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'Strike season' comes to South Africa

In what has become an annual event, South African unions are set to strike for better wages. While the unions claim wage hikes will reduce inequality, critics say they cause youth unemployment.

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The unions are claiming the moral high ground. They say that South Africa is the most unequal society in the world and that their demands seek to fix that. COSATU Secretary General Zwelinzima Vavi reportedly said at a trade union march in Durban on Tuesday that it is a disgrace that 57 percent of South Africans lived on less than 325 rand ($47) a month while company executives earn an average 59 million rand ($8.6 million) a year.

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According to the South African Institute of Race Relations, youth unemployment in South Africa is as much as 51 percent and at least two-thirds of unemployed youths are African women.

Not a 'South African spring'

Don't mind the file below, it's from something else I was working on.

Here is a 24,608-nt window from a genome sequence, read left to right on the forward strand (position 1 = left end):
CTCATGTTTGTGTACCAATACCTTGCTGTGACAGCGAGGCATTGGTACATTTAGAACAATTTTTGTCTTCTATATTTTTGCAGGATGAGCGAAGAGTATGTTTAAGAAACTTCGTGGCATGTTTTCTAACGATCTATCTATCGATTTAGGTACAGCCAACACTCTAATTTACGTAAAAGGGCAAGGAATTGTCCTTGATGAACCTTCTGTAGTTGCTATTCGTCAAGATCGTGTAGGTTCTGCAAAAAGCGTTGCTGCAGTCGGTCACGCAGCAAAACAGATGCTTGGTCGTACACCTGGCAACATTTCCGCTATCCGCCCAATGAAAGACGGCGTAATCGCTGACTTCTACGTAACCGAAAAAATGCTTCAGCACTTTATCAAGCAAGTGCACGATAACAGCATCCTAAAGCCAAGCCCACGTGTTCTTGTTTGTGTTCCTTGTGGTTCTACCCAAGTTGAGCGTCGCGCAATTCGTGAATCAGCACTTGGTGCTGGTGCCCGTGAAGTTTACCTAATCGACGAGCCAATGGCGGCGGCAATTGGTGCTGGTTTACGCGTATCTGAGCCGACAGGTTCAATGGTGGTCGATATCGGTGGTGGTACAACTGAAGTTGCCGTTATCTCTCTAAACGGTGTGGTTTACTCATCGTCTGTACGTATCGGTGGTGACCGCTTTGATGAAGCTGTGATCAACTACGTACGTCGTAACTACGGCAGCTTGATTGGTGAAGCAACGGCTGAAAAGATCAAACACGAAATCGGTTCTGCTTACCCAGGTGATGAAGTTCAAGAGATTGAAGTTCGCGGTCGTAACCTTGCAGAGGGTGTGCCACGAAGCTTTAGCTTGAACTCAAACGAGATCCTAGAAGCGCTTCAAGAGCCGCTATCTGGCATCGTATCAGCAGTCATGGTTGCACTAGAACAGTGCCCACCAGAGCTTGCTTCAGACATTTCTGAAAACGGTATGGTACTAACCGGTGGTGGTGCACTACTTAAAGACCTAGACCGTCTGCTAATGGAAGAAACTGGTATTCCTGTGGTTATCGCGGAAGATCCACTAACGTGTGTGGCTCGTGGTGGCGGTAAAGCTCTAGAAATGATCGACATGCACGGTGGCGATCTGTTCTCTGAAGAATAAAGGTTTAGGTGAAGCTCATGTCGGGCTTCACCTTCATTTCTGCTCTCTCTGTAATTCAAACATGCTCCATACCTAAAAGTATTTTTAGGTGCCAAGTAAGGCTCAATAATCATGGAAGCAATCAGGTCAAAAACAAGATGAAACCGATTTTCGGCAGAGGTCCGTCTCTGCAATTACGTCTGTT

Mr. Vavi has in the past predicted Egypt-style uprisings in South Africa if the inequality problems were to continue. He has also predicted that this strike season will be the biggest yet as workers reassert their right to a living wage.

Such statements are nothing more than posturing, says Steven Friedman, political analyst and director of the Centre for the Study of Democracy at the University of Johannesburg.

“Unlike Tunisia or Egypt, South Africa is a democracy. When people are unhappy, they can vote the government out, which will likely happen if the ANC does not get its act together,” Friedman says. “The protests we have seen and will see in South Africa have more to do with people trying to get government’s attention, not with trying to overthrow it.”

Some economists blame COSATU and its member unions for actually increasing unemployment through high-wage demands, but COSATU remains a powerful institution, with strong support from working-class South Africans for its efforts in dismantling the racist apartheid system in 1994. COSATU also has exerted its agenda within the ANC government, throwing its crucial support behind Jacob Zuma’s bid for leadership of the ANC in 2007, and his successful bid for the presidency in 2008.

Caught in the middle is the South African public, who Mr. Friedman says are anything from agnostic to supportive of trade unions as long as industrial action does not affect them directly.

Trade unions will have to go beyond their “struggle credentials” to win over public sentiment, Friedman says, especially if they plan the kind of protracted strikes that they have threatened in recent weeks.

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